Civil Discourse Now

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Here's the basic plot of "Billion Dollar Ball$", launch party on 1/31 at BRT, 5-7 p.m.

   Billion Dollar Ball$ is my tenth novel, third that I will have published. It is an e-novel and will be available for $2.99. E-publishing means less overhead and greater ease of publication. Self-publishing means I have joined the great numbers of writers who have abandoned conventional publishing in which large corporations pass on the risk of previously unpublished writers.

   We will have a launch party on Thursday, January 31 from 5 to 7 p.m. at the Broad Ripple Tavern. All (21 years of age or older) are invited. Everyone should have a good time, but please drink responsibly or have a designated driver.

   Billion Dollar Ball$ consists of several story lines. The main plot, set in late 1983 and early 1984,  involves the plan of a clerical assistant of a Chicago-area law school library who is in the middle of a divorce. He was stung by his soon-to-be-former spouse when she said he was the smartest person she knew, but he had no money. The statement becomes a challenge to the clerical assistant who, the previous year, had stung a neighborhood bookie during the annual national college basketball tournament. (Did that get around use of the acronym to which we all are so familiar?) In other words, the kid has a knack for picks in the tournament.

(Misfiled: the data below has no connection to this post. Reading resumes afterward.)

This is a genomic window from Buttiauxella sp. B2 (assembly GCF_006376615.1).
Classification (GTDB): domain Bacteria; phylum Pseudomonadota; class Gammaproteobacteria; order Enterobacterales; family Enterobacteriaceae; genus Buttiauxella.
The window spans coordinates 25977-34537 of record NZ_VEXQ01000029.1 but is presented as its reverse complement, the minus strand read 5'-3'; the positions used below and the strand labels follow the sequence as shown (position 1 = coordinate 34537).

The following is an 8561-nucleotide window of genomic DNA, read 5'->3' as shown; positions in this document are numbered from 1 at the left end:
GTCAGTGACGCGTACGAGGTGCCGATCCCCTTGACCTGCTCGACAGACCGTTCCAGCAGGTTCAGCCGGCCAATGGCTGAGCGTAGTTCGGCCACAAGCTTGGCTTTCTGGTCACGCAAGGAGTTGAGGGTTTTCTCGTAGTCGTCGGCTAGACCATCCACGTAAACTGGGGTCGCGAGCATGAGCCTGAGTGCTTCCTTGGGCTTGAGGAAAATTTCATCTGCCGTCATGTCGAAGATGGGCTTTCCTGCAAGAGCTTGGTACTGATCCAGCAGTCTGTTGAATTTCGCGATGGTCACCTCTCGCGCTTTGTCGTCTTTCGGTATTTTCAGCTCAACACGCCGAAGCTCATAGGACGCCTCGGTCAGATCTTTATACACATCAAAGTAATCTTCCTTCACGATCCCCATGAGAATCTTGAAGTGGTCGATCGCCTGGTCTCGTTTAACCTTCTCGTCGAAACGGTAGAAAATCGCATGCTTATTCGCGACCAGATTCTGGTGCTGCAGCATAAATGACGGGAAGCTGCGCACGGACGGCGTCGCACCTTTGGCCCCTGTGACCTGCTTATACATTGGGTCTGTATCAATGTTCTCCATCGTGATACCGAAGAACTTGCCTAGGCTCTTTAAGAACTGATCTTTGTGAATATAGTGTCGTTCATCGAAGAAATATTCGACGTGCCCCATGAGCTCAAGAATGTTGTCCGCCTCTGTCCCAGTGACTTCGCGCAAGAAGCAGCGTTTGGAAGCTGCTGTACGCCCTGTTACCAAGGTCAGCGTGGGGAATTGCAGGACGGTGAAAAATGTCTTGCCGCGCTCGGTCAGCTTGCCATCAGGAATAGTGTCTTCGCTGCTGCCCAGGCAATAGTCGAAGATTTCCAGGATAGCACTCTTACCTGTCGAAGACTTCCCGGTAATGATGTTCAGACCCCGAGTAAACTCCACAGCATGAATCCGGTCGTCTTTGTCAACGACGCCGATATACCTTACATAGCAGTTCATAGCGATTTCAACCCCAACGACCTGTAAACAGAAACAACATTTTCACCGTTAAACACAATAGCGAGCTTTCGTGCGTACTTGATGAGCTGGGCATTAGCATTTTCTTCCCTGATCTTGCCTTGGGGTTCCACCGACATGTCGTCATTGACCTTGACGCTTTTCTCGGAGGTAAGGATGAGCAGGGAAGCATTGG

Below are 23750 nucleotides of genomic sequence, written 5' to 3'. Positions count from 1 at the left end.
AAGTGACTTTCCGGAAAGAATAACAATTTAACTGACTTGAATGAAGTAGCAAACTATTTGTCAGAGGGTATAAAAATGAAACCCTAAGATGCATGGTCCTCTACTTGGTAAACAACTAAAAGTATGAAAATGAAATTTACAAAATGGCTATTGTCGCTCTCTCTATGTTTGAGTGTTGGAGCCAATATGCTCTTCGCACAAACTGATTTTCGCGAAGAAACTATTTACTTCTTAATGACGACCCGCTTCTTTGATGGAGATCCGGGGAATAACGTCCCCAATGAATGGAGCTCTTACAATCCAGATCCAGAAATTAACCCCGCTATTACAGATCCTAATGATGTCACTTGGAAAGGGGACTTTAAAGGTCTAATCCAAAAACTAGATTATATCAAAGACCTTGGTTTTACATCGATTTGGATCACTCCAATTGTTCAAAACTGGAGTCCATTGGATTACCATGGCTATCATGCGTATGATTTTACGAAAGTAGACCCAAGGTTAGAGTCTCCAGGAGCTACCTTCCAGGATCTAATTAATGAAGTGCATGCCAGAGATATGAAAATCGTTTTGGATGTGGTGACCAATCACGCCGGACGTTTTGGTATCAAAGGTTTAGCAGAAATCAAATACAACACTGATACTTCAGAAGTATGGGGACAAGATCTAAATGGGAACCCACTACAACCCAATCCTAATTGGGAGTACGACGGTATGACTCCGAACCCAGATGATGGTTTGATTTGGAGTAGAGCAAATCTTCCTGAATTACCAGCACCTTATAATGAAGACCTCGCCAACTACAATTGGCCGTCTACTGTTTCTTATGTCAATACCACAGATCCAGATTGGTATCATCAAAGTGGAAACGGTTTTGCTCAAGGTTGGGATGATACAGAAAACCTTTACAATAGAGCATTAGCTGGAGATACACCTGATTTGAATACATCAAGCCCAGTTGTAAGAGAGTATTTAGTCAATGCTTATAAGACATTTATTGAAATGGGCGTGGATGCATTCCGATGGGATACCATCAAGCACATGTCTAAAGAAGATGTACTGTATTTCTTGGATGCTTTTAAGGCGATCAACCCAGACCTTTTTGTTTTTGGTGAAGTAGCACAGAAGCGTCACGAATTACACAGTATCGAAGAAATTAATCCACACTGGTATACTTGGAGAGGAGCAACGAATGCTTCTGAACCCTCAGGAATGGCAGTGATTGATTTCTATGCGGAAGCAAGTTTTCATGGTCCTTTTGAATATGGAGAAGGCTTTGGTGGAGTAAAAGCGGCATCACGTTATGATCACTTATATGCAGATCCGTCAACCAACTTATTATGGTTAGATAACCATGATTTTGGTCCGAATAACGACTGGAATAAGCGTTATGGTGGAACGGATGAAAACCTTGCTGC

He arbitrarily decides to make One Billion Dollars ($1,000,000,000.00), to prove he not only is smart but also can get money. He purloins an original edition of Adam Smith’s Wealth of Nations as a stake large enough for a parlay bet to pay the amount he has set as his goal. A parlay bet, in these circumstances, is a bet on a series of games. If he is wrong on one bet, he loses the stake. Parlays are easy to lose. That is why the odds on a parlay are so high.

He scouts teams and finds an obscure college—but still Division I school and member of a conference with an automatic bid to the tournament —purchased by a billionaire as a homage to himself, who wants publicity through sports. Football is too capital-intensive. Basketball, however, involves only 12 players and minimal equipment. He hires as a coach a recent college graduate who, as a trainer, took over as coach of his Division II school and won a lot of games. The coach’s idea to recruit? Hire high-profile criminal defense lawyers to spring former blue chip high school prospects from various correctional facilities—i.e., prisons—around the country.

   The book involves a lot of characters and themes—all purely fictional and any similarity with actual persons living or dead is purely coincidental—and includes the Mob, a basement bowling alley, a panhandler, psychoses, dead by retention pond, a would-be International Supermodel from Terre Haute, and a man who stalks the coach, firmly convinced the coach is Satan returned to the Earth.

   This is a work of satire. It makes fun of greed, higher education, organized crime, and law enforcement. Oh yeah—J. Edgar Hoover, as "Mary," makes several appearances.

   It will appear Thursday on Amazon and only is $2.99. I will sign covers of the book at the Launch party. Hey—I can’t sign screens on laptops or Kindles®. Well, I guess I could, but I doubt many people would be pleased. 

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